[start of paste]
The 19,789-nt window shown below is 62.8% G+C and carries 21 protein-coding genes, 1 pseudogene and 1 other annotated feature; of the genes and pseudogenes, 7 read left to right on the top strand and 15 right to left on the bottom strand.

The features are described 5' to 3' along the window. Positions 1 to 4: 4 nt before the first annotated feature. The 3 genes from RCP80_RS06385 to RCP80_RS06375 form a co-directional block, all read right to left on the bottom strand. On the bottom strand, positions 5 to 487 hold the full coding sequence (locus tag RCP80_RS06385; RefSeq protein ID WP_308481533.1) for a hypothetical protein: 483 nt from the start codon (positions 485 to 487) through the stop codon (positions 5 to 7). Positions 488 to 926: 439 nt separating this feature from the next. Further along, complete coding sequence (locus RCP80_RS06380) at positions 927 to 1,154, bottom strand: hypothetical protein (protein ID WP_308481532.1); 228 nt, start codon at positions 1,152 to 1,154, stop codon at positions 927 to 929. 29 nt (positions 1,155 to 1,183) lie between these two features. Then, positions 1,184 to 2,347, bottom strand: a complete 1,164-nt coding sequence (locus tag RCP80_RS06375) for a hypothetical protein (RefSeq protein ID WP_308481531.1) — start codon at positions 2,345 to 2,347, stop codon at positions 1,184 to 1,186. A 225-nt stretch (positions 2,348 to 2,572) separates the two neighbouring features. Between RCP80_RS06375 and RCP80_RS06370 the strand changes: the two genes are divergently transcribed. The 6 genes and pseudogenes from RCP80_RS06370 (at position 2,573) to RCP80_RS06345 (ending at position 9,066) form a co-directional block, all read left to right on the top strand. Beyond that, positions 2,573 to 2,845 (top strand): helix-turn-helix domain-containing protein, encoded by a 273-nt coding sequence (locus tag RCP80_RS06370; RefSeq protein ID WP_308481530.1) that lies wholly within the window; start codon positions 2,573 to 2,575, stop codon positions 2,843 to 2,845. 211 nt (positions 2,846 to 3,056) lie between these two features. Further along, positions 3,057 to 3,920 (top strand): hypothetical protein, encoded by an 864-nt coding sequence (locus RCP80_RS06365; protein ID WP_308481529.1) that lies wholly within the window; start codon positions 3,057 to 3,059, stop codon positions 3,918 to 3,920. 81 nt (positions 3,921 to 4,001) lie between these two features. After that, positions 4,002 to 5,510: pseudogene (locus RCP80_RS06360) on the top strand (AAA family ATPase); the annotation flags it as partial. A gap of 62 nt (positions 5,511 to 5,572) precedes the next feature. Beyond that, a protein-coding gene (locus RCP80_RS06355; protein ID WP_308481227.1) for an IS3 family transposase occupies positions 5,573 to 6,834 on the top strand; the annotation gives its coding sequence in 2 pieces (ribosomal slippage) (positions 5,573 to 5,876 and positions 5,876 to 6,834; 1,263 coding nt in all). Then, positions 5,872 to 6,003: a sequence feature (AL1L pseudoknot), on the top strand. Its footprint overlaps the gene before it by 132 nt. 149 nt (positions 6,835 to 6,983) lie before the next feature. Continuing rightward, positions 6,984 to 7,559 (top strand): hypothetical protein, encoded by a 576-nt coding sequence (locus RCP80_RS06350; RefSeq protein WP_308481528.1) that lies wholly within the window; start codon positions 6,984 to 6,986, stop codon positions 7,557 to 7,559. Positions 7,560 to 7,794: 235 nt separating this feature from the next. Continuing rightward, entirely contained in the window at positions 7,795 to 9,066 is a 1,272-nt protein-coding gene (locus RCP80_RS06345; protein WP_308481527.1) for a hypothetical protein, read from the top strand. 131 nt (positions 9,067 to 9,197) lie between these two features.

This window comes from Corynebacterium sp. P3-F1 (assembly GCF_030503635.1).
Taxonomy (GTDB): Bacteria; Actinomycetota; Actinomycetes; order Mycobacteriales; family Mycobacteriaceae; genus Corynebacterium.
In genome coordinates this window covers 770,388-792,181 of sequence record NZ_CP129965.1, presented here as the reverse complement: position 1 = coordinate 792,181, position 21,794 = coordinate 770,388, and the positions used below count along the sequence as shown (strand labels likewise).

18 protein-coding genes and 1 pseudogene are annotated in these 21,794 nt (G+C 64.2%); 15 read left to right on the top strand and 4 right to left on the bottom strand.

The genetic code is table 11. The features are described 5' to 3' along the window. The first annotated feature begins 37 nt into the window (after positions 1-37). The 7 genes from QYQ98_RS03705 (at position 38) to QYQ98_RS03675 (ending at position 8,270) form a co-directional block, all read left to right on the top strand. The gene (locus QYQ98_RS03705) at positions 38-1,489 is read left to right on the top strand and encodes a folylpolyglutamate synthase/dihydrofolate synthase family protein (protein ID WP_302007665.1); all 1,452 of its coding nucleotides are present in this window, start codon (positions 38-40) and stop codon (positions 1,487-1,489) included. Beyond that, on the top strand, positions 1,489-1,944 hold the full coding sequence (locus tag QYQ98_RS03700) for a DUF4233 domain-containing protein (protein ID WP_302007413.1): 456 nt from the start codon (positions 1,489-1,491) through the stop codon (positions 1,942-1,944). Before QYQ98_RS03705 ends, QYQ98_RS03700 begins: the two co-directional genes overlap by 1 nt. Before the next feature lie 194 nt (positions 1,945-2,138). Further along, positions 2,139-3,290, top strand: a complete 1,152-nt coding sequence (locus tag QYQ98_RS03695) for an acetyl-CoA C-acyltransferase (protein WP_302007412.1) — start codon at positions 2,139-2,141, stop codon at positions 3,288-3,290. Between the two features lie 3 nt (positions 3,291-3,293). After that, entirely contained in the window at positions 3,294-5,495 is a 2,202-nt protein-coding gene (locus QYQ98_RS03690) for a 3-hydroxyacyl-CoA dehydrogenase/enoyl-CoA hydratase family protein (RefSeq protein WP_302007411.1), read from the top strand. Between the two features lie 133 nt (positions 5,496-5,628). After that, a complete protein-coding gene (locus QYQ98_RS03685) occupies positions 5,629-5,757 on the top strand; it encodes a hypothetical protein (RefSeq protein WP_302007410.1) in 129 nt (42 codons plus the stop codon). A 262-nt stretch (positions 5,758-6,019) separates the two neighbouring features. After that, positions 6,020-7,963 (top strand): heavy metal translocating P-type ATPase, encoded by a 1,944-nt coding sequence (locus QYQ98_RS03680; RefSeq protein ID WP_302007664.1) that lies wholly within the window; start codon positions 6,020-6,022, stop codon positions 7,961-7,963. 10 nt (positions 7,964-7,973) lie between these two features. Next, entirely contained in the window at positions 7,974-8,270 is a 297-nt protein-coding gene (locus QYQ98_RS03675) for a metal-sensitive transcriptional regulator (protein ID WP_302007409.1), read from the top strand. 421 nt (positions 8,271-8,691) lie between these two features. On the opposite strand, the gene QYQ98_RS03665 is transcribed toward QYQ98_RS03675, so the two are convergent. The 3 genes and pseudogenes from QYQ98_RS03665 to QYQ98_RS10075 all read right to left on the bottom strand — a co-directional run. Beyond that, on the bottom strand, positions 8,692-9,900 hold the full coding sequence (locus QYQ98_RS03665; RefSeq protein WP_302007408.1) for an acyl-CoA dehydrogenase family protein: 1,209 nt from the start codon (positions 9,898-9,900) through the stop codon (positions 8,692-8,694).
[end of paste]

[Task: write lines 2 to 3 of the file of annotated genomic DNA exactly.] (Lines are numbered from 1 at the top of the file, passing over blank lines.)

The features are described 5' to 3' along the window. Positions 1 to 4: 4 nt before the first annotated feature. The 3 genes from RCP80_RS06385 to RCP80_RS06375 form a co-directional block, all read right to left on the bottom strand. On the bottom strand, positions 5 to 487 hold the full coding sequence (locus tag RCP80_RS06385; RefSeq protein ID WP_308481533.1) for a hypothetical protein: 483 nt from the start codon (positions 485 to 487) through the stop codon (positions 5 to 7). Positions 488 to 926: 439 nt separating this feature from the next. Further along, complete coding sequence (locus RCP80_RS06380) at positions 927 to 1,154, bottom strand: hypothetical protein (protein ID WP_308481532.1); 228 nt, start codon at positions 1,152 to 1,154, stop codon at positions 927 to 929. 29 nt (positions 1,155 to 1,183) lie between these two features. Then, positions 1,184 to 2,347, bottom strand: a complete 1,164-nt coding sequence (locus tag RCP80_RS06375) for a hypothetical protein (RefSeq protein ID WP_308481531.1) — start codon at positions 2,345 to 2,347, stop codon at positions 1,184 to 1,186. A 225-nt stretch (positions 2,348 to 2,572) separates the two neighbouring features. Between RCP80_RS06375 and RCP80_RS06370 the strand changes: the two genes are divergently transcribed. The 6 genes and pseudogenes from RCP80_RS06370 (at position 2,573) to RCP80_RS06345 (ending at position 9,066) form a co-directional block, all read left to right on the top strand. Beyond that, positions 2,573 to 2,845 (top strand): helix-turn-helix domain-containing protein, encoded by a 273-nt coding sequence (locus tag RCP80_RS06370; RefSeq protein ID WP_308481530.1) that lies wholly within the window; start codon positions 2,573 to 2,575, stop codon positions 2,843 to 2,845. 211 nt (positions 2,846 to 3,056) lie between these two features. Further along, positions 3,057 to 3,920 (top strand): hypothetical protein, encoded by an 864-nt coding sequence (locus RCP80_RS06365; protein ID WP_308481529.1) that lies wholly within the window; start codon positions 3,057 to 3,059, stop codon positions 3,918 to 3,920. 81 nt (positions 3,921 to 4,001) lie between these two features. After that, positions 4,002 to 5,510: pseudogene (locus RCP80_RS06360) on the top strand (AAA family ATPase); the annotation flags it as partial. A gap of 62 nt (positions 5,511 to 5,572) precedes the next feature. Beyond that, a protein-coding gene (locus RCP80_RS06355; protein ID WP_308481227.1) for an IS3 family transposase occupies positions 5,573 to 6,834 on the top strand; the annotation gives its coding sequence in 2 pieces (ribosomal slippage) (positions 5,573 to 5,876 and positions 5,876 to 6,834; 1,263 coding nt in all). Then, positions 5,872 to 6,003: a sequence feature (AL1L pseudoknot), on the top strand. Its footprint overlaps the gene before it by 132 nt. 149 nt (positions 6,835 to 6,983) lie before the next feature. Continuing rightward, positions 6,984 to 7,559 (top strand): hypothetical protein, encoded by a 576-nt coding sequence (locus RCP80_RS06350; RefSeq protein WP_308481528.1) that lies wholly within the window; start codon positions 6,984 to 6,986, stop codon positions 7,557 to 7,559. Positions 7,560 to 7,794: 235 nt separating this feature from the next. Continuing rightward, entirely contained in the window at positions 7,795 to 9,066 is a 1,272-nt protein-coding gene (locus RCP80_RS06345; protein WP_308481527.1) for a hypothetical protein, read from the top strand. 131 nt (positions 9,067 to 9,197) lie between these two features.

This window comes from Corynebacterium sp. P3-F1 (assembly GCF_030503635.1).